SCRATCH

THE ROAD TRAVELED TO MAKE THE WEAKEST AND BRITTLE PARTS ARE THE STRONGEST.
The brass is the metal most used in modeling. Cheap and with a hardness between aluminum and steel. Easy to cut, file and bend like aluminum, but much harder and more torsion resistant. This allows to make firm and durable structures with ease. Unalterable for decades and even centuries.
The new plastic retains some flexibility that saves you from damage. But after a few years it becomes rigid, and the fine pieces break very easily. Brass sheets allow for thin, hard and durable parts without worrying about years.
The brass allows to use rigid sheets of very thin thicknesses. Very out of reach of what the plastic can imitate. This is a Sukhoi 27 ammunition container. It would be very difficult to make such thin walls out of plastic. And even if it was, no one would bet on it not being deformed or broken over time. This brings an advantage of realism that puts these models to a higher level.
Used in the visible details, the very thin thickness of sheets and tubes are infinitely more realistic. An observer wouldn’t know why, but he feels the degree of accuracy is much higher. The cause is very simple. No deformed or abnormally thick surfaces out of scale due to plastic limitations.
The drawback of brass is that it is necessary to use soldering iron and tin to join the parts together. But for extraordinarily small parts, tin leftovers will have to be smoothed, and sometimes it is not possible to re-weld without melting welded joints of very close parts.
This is the landing gear of a 1/48 scale AVRO Lancaster. The weight of the model, complexity of the train and the fineness of the straps, recommended the use of metal to ensure robustness and lonjevidad. It is unfortunate to repair models past years.
As can be seen on the train, the thin straps in "V" are firmly attached. As mentioned earlier, the problem came in the small panels that serve as a guide and protection for the kneecap dampers. These panels of just over 3 mm. are made with brass sheet, welded to 2 wires of brass. Soldering these 3 micropiezas welded together to the main tubes was not possible without the joints unraveling. What to do ?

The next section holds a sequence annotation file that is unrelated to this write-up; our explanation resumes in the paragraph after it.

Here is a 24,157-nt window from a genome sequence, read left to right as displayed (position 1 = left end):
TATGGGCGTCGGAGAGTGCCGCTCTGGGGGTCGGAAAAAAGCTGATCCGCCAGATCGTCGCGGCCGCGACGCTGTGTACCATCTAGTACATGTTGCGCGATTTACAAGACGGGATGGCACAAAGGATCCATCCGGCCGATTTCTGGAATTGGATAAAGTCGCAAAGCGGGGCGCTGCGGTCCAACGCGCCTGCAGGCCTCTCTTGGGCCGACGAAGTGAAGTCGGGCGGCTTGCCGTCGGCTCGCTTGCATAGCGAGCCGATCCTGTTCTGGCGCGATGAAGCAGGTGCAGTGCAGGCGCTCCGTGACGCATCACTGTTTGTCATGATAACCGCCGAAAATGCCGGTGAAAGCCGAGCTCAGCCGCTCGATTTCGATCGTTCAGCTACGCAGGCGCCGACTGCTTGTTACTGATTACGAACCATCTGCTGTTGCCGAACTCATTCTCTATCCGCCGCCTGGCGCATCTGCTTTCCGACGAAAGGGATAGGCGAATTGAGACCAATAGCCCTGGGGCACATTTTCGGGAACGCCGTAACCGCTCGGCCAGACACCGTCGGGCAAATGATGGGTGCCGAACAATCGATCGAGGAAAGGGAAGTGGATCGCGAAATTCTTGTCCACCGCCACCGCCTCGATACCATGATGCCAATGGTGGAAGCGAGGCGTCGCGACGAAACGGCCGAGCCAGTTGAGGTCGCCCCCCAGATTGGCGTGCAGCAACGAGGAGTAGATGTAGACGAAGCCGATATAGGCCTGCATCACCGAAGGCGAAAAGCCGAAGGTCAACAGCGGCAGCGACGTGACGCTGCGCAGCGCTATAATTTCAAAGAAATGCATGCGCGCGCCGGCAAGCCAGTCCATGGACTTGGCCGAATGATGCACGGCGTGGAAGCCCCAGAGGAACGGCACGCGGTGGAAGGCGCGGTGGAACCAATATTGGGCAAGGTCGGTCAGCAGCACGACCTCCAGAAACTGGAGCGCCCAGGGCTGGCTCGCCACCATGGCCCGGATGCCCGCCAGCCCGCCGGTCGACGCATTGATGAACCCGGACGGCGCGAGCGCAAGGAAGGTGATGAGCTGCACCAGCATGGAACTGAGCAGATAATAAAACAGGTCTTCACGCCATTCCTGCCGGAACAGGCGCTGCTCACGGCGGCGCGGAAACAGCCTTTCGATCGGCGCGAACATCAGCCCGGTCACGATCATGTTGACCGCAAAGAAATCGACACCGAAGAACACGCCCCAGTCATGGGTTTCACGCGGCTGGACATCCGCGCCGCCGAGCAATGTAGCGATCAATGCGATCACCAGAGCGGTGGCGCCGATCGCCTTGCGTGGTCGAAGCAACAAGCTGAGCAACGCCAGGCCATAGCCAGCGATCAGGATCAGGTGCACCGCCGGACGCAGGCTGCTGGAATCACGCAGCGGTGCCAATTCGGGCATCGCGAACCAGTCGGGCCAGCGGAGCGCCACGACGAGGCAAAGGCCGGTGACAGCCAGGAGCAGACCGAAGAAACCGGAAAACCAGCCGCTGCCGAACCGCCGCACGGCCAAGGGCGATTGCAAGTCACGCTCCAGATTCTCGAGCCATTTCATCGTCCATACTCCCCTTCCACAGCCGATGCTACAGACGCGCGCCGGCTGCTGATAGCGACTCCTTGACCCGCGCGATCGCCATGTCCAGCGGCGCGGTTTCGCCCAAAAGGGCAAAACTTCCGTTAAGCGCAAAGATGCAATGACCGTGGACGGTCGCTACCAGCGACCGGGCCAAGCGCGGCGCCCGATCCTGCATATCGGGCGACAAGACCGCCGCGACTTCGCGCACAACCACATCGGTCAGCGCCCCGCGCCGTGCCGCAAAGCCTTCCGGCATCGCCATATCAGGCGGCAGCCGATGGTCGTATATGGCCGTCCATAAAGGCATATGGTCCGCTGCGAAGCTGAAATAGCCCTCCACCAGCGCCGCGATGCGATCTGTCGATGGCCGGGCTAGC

The solution, although only for these small parts that do not withstand force, is to use elastic resin. The metal contracts and dilates and therefore rigid glues such as cyanoacrylate cannot be used. The glossy enamel paint works very well because of its high concentration of resin. When it comes to painting, it attaches very well to brass. And the resin acts as a glue with a perfect elasticity / rigidity ratio.
Small details sticking out of a structure are always a risk of breakage. And over the years they are very difficult to repair. They will almost certainly split, forcing you to build a new piece from scratch. The photo shows the aerodynamic counterweights of a tail rudder. Made with steel thread welded to a tear sculpted in solid brass tube.
It is important to dig a good notch into the plastic to fix the metal well. Cyanoacrylate is not reliable. Epoxy is more durable. It could still give way in an accident by separating metal from plastic. But the metal piece will hardly break. The details are therefore realistic and time-resistant. And in the event of separation, only the part can be re-glued.
Another good exponent of the use of brass, are the straps of the tanks of this tank T-34. Originally they were a false relief on the cylinder of each deposit. As evident as they were ruinous by the sense of artificiality. Making them with thin plastic would have meant a safe break. We’re talking about a thickness of about half a millimeter. The solution, brass foil.
It also allows to bend it safely with tongs to make the crimping with the link, made of metal thread. Brass has allowed these supports to be tightened thoroughly without fear of breaking. Imitation ends up becoming real miniature tensioners. Better than a photoetch purchased from a specific manufacturer, and for a minimum cost.
Another case is these radar antennas from a Heinkel 219 UHU to 1/48. As fine as they are condemned to break at the slightest snag with a garment or a cleaning cloth. The solution, sanded steel pins to remove chrome, and tip them on both ends, welded to the brass frame. You can also see the landing gear that was made of brass and steel.
All of this was practical to see how much detail can be achieved with brass. And the answer was clear. Brass is exceptional. And it’s perfect for reinforcing thin pieces. But it’s very difficult to model to make details of very few millimeters. So we came up with a solution that we put at your disposal.
Brass embedded in SLA 3D resin parts. As you can see, this landing gear of a 1/32 Mirage IIIE had to support the weight of another heavy model. The breakage points would undoubtedly have been the piston of the shock absorber, and the side straps. However contrary to the Lancaster case of the above example, details of a modern landing gear are required. With many ledges and details of very varied forms.
So our solution was straightforward. Use the unbeatable detail quality of 3D resin, adding the structural strength of well-fitting metal tubes inside. For this, the 3D design was tested until a very precise fixation was obtained with brass tubes at scale. This gives the best of both worlds. Parts very difficult to break by the weight of the model, and higher levels of detail.
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